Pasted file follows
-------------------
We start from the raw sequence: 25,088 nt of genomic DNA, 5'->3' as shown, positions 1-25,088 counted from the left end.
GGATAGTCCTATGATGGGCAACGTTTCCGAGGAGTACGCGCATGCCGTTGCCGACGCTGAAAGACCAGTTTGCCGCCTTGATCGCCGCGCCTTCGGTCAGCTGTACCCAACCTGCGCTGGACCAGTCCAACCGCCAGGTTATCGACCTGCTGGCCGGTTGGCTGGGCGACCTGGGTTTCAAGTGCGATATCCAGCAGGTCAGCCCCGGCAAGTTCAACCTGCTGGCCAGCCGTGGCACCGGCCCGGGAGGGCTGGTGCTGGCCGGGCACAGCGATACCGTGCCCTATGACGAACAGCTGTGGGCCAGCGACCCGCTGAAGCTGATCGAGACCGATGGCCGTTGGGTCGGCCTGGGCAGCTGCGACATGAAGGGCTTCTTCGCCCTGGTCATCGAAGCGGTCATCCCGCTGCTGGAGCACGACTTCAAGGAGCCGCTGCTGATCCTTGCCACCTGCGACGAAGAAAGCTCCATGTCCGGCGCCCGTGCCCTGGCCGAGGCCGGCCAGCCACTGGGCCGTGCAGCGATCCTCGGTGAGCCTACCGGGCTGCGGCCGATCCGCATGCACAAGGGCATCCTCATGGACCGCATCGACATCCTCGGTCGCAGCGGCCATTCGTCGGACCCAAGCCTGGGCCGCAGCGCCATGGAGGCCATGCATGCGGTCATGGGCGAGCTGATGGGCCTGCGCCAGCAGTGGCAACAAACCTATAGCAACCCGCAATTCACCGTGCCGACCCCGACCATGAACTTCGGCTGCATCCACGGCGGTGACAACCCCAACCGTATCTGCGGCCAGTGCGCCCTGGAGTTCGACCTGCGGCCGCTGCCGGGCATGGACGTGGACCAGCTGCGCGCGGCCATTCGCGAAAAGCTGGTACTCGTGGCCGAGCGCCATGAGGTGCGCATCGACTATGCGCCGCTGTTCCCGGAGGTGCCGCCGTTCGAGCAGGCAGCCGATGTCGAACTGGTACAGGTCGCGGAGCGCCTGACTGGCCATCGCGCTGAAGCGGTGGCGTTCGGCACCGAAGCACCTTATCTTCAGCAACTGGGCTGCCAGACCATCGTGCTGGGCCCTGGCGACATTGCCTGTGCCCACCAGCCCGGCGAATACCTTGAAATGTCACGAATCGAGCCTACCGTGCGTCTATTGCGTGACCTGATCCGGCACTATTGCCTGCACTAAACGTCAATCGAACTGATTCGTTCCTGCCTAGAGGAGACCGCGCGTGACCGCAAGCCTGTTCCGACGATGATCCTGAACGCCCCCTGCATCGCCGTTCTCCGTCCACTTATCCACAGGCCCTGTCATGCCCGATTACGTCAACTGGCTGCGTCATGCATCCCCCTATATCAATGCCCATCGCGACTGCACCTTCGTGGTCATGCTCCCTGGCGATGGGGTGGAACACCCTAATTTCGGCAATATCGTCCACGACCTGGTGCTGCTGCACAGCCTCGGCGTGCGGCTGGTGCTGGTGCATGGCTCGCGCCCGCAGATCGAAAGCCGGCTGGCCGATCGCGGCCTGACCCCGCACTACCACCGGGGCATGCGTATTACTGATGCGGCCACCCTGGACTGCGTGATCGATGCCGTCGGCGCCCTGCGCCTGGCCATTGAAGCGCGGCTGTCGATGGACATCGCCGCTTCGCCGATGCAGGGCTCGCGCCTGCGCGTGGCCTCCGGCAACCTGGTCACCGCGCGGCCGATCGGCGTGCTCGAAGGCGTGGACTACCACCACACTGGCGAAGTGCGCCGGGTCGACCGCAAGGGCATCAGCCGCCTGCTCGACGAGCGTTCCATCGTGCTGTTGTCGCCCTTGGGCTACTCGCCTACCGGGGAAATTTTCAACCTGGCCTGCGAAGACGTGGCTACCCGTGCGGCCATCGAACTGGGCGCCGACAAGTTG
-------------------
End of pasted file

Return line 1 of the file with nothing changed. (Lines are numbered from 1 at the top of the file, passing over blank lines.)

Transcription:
We start from the raw sequence: 25,088 nt of genomic DNA, 5'->3' as shown, positions 1-25,088 counted from the left end.